CD 1 is actually the later gig and is taken from the tapes Resonance head George Klabin made as a student at Columbia University. The concert he recorded was part of Charlotte Moorman's Festival of the Avant-Garde. When the engineer and co-producer Zev Feldman sought permission from Lloyd and his wife Dorothea Darr to release the tapes, not only did the saxophonist/flutist agree but gave the duo the tapes that make up the second CD, recorded at the legendary Slugs', 242 East 3rd Street in the East Village. The Saloon/jazz venue closed in 1972, just weeks after trumpeter Lee Morgan was shot to death by his wife.

photo by Lee Tanner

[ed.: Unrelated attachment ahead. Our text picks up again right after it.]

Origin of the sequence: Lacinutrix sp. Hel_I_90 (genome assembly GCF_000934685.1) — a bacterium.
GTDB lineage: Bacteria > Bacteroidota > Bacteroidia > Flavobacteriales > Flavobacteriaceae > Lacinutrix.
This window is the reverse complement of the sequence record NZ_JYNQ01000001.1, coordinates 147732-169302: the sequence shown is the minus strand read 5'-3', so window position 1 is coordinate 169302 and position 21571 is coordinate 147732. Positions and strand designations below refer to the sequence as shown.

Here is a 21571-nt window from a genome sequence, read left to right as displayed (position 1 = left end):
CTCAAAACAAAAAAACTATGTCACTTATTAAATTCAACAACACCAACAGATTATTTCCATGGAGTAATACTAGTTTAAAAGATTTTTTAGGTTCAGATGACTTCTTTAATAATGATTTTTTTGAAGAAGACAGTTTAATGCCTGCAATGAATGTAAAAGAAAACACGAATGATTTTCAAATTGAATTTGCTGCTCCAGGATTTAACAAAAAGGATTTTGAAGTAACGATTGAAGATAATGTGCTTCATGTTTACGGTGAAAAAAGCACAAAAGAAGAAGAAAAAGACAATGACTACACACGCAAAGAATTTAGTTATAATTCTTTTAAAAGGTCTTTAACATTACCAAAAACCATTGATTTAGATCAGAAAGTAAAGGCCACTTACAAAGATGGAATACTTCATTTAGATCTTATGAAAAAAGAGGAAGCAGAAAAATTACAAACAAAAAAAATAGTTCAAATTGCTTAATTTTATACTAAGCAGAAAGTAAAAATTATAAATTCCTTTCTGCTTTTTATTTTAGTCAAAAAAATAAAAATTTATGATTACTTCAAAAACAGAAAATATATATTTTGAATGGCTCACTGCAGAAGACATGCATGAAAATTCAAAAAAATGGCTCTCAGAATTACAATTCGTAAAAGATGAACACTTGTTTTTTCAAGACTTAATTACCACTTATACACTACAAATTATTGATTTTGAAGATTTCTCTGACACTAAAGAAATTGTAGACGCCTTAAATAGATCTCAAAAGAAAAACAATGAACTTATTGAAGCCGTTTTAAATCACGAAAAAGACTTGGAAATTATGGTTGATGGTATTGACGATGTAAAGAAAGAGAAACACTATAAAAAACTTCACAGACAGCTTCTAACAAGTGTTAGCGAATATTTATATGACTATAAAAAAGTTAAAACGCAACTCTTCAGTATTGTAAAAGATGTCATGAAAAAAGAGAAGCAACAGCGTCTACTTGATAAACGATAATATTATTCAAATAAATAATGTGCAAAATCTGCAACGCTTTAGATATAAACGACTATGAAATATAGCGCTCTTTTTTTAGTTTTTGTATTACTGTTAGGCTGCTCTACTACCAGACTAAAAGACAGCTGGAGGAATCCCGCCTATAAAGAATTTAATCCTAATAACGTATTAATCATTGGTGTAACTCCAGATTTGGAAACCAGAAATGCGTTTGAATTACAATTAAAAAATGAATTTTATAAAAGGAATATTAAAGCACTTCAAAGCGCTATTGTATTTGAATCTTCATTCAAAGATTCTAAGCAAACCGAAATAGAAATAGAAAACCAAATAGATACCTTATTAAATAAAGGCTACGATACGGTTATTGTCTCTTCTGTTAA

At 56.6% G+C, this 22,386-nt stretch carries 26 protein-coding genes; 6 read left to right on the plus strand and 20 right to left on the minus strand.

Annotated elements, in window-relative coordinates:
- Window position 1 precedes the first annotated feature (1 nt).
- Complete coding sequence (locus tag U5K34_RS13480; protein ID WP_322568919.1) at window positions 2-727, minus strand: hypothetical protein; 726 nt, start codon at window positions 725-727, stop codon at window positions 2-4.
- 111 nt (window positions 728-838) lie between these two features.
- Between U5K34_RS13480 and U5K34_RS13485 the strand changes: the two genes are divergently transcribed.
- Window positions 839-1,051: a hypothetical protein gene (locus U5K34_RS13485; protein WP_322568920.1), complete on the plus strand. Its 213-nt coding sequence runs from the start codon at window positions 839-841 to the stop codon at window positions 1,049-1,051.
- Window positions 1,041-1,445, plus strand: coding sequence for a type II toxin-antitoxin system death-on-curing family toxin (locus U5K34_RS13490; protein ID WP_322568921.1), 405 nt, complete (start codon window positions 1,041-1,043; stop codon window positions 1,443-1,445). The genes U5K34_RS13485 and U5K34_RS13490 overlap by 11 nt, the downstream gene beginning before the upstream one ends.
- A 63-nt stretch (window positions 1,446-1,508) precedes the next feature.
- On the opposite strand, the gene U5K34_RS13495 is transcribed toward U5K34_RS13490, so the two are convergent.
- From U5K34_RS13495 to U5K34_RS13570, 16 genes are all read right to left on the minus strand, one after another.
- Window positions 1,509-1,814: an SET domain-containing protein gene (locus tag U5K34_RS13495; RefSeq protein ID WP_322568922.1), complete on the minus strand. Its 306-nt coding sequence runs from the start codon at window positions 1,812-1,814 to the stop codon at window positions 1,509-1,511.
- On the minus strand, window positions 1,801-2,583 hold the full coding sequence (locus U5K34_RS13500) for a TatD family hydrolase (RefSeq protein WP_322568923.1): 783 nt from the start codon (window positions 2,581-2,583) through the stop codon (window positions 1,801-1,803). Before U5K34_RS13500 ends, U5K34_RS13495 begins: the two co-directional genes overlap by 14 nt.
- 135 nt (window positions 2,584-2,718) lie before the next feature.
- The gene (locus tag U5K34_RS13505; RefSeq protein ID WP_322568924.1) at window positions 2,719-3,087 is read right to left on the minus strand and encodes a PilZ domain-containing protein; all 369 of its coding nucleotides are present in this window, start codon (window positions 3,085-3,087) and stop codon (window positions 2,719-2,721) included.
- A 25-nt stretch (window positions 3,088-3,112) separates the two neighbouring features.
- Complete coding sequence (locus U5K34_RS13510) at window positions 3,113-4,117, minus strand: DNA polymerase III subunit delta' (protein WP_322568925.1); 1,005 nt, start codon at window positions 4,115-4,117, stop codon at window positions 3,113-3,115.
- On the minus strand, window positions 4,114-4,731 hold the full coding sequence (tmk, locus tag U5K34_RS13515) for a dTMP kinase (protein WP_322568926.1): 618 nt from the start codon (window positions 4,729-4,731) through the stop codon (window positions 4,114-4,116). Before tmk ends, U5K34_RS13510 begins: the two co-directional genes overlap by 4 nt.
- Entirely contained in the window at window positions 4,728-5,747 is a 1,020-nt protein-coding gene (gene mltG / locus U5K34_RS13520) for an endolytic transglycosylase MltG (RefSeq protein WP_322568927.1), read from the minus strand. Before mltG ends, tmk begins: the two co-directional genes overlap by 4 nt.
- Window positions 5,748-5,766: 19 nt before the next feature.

The music is delightful, 3 lengthy tracks on both disks (the longest is "Sweet Georgia Bright" at just under 18 minutes and the shortest is the following track "How Can I Tell You" at just under 12 minutes - both from the Judson Hall show), and filled with references to Lloyd's love of the blues, his study of classical music, Szabo's musical influences (ranging from Indian scales to blues to gypsy melodies).  Kalbin and Fran Gala did a super job restoring the Slugs' tapes, the "bright" mix allowing Carter's tasty bass work to stand out.  La Roca Sims does a splendid job as both the time keeper and interacting with the soloists. Szabo's piece "Lady Gabor", appears on both disks - it's a tune the guitarist brought to the Chico Hamilton ensemble.  Both versions stretch out nicely, Lloyd's flute introducing the melody, taking the first solo which leads (on both versions) to Szabo's raga-like solo.  Carter's counterpoint is notable, creating a drone of his own. The leader's flute playing really stands, especially for its bluesy quality. On the Slugs' CD, Lloyd picks up the maracas to add to the mesmerizing percussion.  Also from Slugs' is the debut reading of "Dream Weaver" - it's fascinating to note the similarities to the long "jams" the Grateful Dead would go on to create in the next several decades in San Francisco and beyond.  When the piece was recorded for Atlantic Records nearly 9 months later, the composer added a new beginning but the basic rhythms were the same (sounding much like a predecessor to "Forest Flower.") Another treat is the totally improvised "Slugs' Blues", created on the spot for the gig.